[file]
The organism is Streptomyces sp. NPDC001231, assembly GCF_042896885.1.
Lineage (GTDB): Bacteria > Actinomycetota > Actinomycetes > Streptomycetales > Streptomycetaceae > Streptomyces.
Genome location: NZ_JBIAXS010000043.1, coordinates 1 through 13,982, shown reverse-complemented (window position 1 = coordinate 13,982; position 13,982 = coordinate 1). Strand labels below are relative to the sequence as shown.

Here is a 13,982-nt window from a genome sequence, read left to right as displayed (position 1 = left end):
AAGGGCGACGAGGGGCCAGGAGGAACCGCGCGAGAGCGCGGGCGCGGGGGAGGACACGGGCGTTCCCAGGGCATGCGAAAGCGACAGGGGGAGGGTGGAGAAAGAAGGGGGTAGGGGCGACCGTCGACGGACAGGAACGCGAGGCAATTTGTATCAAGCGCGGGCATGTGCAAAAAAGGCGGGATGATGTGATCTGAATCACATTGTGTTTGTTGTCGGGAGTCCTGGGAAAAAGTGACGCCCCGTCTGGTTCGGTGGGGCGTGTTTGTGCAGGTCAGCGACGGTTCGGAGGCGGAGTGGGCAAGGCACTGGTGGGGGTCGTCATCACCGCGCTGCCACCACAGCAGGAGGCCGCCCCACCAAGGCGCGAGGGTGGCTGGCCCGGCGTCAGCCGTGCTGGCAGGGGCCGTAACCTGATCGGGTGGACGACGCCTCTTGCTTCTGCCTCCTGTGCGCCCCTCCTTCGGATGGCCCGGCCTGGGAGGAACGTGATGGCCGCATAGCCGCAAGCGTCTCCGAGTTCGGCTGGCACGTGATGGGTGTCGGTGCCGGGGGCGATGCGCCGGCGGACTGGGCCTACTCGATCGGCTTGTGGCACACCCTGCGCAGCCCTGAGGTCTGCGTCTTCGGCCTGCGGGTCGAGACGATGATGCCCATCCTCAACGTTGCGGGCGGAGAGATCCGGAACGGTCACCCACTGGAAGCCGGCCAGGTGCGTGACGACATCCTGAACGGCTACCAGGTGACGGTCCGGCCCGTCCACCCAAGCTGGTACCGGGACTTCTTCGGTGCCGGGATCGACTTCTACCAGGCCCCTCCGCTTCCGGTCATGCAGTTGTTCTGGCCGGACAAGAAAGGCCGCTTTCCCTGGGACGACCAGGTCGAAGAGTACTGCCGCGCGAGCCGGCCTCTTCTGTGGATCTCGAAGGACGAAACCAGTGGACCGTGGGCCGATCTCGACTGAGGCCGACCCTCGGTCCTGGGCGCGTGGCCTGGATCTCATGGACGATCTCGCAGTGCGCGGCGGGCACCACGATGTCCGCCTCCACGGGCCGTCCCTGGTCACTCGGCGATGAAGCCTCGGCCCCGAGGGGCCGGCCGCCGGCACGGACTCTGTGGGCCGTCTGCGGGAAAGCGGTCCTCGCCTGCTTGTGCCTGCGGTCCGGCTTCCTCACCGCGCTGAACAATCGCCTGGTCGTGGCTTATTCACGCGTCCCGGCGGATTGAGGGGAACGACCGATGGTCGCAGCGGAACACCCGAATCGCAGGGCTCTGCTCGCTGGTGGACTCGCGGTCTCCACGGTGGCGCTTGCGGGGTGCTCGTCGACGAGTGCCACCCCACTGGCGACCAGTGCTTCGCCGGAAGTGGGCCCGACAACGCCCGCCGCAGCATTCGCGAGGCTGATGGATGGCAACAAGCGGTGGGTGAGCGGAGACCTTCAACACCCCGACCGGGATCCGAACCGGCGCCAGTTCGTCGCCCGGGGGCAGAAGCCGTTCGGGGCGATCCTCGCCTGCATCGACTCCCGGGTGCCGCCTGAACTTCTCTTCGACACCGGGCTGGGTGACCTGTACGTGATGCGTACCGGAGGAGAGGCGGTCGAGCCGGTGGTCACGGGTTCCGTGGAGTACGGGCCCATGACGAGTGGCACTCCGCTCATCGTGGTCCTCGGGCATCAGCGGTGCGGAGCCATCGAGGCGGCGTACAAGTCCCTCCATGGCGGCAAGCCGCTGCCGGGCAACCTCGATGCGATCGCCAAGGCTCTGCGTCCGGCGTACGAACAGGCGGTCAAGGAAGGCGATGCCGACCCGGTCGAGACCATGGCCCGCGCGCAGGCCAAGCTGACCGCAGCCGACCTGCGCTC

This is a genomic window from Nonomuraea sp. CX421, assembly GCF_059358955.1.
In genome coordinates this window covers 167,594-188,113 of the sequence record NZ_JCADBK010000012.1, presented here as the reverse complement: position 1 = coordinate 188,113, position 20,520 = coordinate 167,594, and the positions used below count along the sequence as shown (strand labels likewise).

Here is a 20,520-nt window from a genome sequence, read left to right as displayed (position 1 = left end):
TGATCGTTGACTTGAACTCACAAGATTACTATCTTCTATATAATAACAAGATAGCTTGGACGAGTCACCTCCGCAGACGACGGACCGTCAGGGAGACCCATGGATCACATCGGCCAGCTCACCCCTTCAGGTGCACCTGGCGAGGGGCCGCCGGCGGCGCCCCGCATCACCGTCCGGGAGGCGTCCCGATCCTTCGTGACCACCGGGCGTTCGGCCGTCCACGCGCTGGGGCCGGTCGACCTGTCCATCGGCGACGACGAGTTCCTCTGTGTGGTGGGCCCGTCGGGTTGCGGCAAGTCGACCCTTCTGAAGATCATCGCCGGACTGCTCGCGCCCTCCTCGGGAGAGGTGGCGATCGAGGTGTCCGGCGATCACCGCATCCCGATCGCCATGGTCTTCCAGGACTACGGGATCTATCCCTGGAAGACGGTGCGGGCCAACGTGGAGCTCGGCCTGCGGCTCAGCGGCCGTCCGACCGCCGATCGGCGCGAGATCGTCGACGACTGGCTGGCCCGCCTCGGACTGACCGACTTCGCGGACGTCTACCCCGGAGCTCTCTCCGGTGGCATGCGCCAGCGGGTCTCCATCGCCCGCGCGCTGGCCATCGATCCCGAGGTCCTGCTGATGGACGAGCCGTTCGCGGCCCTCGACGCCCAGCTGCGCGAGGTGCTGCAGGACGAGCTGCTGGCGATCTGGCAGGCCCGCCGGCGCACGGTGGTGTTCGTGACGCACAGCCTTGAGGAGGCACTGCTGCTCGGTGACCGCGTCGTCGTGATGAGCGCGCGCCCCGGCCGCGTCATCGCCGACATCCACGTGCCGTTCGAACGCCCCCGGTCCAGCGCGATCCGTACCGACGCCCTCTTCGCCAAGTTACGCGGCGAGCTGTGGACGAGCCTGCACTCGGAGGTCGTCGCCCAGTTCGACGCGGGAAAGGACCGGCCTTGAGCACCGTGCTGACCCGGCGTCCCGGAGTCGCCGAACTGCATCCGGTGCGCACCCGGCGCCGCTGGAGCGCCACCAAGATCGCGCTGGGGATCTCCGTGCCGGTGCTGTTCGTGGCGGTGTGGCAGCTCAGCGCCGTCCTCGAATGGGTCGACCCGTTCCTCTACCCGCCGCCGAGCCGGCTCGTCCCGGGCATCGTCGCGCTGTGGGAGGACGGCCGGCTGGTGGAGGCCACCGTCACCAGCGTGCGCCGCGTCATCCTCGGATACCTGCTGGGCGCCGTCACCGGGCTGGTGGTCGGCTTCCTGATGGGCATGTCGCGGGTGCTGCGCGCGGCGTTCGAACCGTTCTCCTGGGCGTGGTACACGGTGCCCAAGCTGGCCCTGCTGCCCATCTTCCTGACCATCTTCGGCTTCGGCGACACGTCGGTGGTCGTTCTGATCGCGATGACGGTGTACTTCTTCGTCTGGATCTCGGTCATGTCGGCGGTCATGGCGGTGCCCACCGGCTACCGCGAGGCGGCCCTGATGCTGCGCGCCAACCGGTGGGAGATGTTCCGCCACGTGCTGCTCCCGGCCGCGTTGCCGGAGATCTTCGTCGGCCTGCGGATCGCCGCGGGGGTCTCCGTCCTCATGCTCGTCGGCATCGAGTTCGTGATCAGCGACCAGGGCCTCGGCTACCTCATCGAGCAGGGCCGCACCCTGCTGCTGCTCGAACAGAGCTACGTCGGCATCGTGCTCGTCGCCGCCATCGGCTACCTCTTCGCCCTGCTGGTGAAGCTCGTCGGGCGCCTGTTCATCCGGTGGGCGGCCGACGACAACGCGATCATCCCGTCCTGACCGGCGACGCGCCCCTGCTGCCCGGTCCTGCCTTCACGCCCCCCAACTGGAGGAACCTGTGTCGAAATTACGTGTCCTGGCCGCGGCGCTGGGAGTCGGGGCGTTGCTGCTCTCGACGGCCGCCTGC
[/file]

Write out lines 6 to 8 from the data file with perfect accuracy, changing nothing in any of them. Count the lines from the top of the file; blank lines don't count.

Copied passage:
This is a genomic window from Nonomuraea sp. CX421, assembly GCF_059358955.1.
In genome coordinates this window covers 167,594-188,113 of the sequence record NZ_JCADBK010000012.1, presented here as the reverse complement: position 1 = coordinate 188,113, position 20,520 = coordinate 167,594, and the positions used below count along the sequence as shown (strand labels likewise).

Here is a 20,520-nt window from a genome sequence, read left to right as displayed (position 1 = left end):